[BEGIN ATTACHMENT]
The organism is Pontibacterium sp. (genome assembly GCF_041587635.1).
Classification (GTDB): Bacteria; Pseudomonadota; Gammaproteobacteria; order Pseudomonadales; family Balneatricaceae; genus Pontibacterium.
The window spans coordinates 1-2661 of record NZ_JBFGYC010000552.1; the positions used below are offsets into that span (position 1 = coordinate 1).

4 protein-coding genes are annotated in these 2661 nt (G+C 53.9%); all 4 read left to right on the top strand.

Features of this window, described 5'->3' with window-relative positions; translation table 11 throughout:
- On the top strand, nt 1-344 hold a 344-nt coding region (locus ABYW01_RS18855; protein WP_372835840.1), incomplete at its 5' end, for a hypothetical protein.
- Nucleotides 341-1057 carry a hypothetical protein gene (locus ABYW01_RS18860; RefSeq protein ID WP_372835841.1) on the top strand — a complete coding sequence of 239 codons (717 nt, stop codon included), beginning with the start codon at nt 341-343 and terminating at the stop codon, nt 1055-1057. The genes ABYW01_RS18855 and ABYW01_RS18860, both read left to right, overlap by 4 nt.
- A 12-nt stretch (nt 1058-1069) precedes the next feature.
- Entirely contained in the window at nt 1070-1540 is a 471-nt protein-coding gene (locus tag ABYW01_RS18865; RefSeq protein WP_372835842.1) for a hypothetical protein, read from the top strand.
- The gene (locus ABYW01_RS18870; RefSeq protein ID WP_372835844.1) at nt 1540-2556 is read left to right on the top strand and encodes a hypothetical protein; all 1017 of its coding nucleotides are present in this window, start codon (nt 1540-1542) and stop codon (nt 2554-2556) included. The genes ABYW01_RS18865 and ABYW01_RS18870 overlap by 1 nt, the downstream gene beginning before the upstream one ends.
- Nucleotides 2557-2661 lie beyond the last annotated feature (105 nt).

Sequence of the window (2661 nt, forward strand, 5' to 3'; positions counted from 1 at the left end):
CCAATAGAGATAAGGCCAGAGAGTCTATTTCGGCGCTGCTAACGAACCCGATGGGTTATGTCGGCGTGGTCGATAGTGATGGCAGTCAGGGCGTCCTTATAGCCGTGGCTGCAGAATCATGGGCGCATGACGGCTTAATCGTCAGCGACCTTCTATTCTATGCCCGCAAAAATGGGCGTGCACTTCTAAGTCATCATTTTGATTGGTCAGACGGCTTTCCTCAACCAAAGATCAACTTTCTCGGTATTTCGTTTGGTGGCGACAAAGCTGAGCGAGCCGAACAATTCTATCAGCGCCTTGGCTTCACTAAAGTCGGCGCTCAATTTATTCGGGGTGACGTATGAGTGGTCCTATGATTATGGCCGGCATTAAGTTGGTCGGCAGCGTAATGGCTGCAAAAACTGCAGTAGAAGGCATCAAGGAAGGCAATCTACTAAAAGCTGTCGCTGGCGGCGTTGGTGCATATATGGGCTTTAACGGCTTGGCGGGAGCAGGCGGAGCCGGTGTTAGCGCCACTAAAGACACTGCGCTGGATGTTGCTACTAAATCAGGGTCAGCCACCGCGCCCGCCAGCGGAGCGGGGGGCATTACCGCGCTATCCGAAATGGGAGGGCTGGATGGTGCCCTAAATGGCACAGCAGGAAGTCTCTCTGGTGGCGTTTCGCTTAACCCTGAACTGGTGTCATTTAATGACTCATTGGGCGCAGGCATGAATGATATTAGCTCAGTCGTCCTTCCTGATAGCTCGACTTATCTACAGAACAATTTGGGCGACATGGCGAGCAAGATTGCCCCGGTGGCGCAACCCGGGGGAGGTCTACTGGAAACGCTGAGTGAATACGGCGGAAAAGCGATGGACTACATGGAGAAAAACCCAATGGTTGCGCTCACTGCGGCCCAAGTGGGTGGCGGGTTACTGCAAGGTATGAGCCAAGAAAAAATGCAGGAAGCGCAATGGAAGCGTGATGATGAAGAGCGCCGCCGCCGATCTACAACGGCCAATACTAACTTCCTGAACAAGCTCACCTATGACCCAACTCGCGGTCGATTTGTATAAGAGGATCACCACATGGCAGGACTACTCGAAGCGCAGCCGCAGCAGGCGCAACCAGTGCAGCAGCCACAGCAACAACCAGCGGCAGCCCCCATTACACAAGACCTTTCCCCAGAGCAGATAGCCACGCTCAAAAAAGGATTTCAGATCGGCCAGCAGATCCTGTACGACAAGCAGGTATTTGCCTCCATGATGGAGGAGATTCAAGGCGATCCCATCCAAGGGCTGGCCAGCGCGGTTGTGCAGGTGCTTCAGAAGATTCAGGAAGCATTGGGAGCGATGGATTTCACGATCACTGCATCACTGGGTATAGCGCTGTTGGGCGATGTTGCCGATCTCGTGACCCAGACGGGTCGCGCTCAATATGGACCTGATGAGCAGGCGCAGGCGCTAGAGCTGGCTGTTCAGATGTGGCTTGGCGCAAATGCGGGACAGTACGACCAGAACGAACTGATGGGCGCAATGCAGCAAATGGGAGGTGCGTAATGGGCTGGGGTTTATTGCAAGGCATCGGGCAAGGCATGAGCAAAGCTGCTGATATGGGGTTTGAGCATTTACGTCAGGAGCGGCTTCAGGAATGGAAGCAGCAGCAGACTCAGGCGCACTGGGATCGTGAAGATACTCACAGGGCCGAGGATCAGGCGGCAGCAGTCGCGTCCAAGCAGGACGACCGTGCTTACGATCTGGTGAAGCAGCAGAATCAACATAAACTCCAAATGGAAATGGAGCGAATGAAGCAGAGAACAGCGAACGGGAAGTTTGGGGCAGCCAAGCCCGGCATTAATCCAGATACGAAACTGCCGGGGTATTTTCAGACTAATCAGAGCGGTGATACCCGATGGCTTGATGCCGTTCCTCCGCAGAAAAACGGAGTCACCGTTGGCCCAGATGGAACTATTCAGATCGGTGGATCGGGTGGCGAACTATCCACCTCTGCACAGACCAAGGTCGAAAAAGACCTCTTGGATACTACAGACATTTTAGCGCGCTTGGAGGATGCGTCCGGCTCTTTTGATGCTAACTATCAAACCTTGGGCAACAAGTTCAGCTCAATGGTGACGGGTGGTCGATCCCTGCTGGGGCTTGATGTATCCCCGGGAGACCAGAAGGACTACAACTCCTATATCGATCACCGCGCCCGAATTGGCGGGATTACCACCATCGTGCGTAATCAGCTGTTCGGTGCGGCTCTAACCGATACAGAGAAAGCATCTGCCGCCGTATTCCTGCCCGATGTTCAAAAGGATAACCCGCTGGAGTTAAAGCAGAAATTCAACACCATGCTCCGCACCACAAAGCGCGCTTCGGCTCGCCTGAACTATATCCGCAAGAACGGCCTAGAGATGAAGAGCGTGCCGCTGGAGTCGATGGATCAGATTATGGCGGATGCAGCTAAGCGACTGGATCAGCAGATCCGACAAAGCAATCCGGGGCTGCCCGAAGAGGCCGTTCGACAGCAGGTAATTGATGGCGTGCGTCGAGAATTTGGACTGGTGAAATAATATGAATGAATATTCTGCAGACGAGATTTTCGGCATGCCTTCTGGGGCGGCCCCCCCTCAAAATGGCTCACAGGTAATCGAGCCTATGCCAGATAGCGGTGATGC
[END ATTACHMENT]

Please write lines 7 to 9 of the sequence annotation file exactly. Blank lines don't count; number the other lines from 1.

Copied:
- Nucleotides 341-1057 carry a hypothetical protein gene (locus ABYW01_RS18860; RefSeq protein ID WP_372835841.1) on the top strand — a complete coding sequence of 239 codons (717 nt, stop codon included), beginning with the start codon at nt 341-343 and terminating at the stop codon, nt 1055-1057. The genes ABYW01_RS18855 and ABYW01_RS18860, both read left to right, overlap by 4 nt.
- A 12-nt stretch (nt 1058-1069) precedes the next feature.
- Entirely contained in the window at nt 1070-1540 is a 471-nt protein-coding gene (locus tag ABYW01_RS18865; RefSeq protein WP_372835842.1) for a hypothetical protein, read from the top strand.